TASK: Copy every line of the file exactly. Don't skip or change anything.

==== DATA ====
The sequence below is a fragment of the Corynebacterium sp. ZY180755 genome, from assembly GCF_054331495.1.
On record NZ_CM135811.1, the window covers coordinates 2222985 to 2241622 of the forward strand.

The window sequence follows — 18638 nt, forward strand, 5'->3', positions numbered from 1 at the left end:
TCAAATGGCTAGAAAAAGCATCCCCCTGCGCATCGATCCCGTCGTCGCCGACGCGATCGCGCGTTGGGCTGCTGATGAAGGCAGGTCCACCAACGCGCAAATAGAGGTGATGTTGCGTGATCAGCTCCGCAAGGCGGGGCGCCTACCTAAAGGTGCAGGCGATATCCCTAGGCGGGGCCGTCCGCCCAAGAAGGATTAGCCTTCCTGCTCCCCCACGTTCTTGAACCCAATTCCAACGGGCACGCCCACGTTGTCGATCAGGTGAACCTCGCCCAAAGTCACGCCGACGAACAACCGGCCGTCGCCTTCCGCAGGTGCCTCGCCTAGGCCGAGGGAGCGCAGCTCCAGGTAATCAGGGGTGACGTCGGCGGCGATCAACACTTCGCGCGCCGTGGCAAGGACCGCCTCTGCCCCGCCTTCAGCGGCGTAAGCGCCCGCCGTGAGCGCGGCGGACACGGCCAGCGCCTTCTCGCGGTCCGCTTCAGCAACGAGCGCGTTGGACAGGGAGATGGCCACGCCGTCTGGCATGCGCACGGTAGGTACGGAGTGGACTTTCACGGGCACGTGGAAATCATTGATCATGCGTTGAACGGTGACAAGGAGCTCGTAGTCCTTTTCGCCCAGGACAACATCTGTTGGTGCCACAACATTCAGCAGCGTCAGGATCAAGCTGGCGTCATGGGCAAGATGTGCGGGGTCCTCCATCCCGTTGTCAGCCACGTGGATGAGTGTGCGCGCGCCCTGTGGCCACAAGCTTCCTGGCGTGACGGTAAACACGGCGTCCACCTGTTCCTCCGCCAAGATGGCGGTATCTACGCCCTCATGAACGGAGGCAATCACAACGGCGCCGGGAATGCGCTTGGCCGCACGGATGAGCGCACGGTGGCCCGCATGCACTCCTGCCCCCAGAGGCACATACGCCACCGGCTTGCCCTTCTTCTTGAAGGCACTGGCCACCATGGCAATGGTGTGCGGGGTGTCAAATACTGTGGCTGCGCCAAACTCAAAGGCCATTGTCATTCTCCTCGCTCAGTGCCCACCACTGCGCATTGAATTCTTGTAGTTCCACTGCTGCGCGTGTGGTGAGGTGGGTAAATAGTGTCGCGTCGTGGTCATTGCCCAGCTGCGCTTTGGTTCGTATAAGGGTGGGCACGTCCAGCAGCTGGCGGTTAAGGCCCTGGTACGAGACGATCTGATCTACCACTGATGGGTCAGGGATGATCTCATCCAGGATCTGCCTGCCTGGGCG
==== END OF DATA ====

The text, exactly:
The sequence below is a fragment of the Corynebacterium sp. ZY180755 genome, from assembly GCF_054331495.1.
On record NZ_CM135811.1, the window covers coordinates 2222985 to 2241622 of the forward strand.

The window sequence follows — 18638 nt, forward strand, 5'->3', positions numbered from 1 at the left end:
TCAAATGGCTAGAAAAAGCATCCCCCTGCGCATCGATCCCGTCGTCGCCGACGCGATCGCGCGTTGGGCTGCTGATGAAGGCAGGTCCACCAACGCGCAAATAGAGGTGATGTTGCGTGATCAGCTCCGCAAGGCGGGGCGCCTACCTAAAGGTGCAGGCGATATCCCTAGGCGGGGCCGTCCGCCCAAGAAGGATTAGCCTTCCTGCTCCCCCACGTTCTTGAACCCAATTCCAACGGGCACGCCCACGTTGTCGATCAGGTGAACCTCGCCCAAAGTCACGCCGACGAACAACCGGCCGTCGCCTTCCGCAGGTGCCTCGCCTAGGCCGAGGGAGCGCAGCTCCAGGTAATCAGGGGTGACGTCGGCGGCGATCAACACTTCGCGCGCCGTGGCAAGGACCGCCTCTGCCCCGCCTTCAGCGGCGTAAGCGCCCGCCGTGAGCGCGGCGGACACGGCCAGCGCCTTCTCGCGGTCCGCTTCAGCAACGAGCGCGTTGGACAGGGAGATGGCCACGCCGTCTGGCATGCGCACGGTAGGTACGGAGTGGACTTTCACGGGCACGTGGAAATCATTGATCATGCGTTGAACGGTGACAAGGAGCTCGTAGTCCTTTTCGCCCAGGACAACATCTGTTGGTGCCACAACATTCAGCAGCGTCAGGATCAAGCTGGCGTCATGGGCAAGATGTGCGGGGTCCTCCATCCCGTTGTCAGCCACGTGGATGAGTGTGCGCGCGCCCTGTGGCCACAAGCTTCCTGGCGTGACGGTAAACACGGCGTCCACCTGTTCCTCCGCCAAGATGGCGGTATCTACGCCCTCATGAACGGAGGCAATCACAACGGCGCCGGGAATGCGCTTGGCCGCACGGATGAGCGCACGGTGGCCCGCATGCACTCCTGCCCCCAGAGGCACATACGCCACCGGCTTGCCCTTCTTCTTGAAGGCACTGGCCACCATGGCAATGGTGTGCGGGGTGTCAAATACTGTGGCTGCGCCAAACTCAAAGGCCATTGTCATTCTCCTCGCTCAGTGCCCACCACTGCGCATTGAATTCTTGTAGTTCCACTGCTGCGCGTGTGGTGAGGTGGGTAAATAGTGTCGCGTCGTGGTCATTGCCCAGCTGCGCTTTGGTTCGTATAAGGGTGGGCACGTCCAGCAGCTGGCGGTTAAGGCCCTGGTACGAGACGATCTGATCTACCACTGATGGGTCAGGGATGATCTCATCCAGGATCTGCCTGCCTGGGCG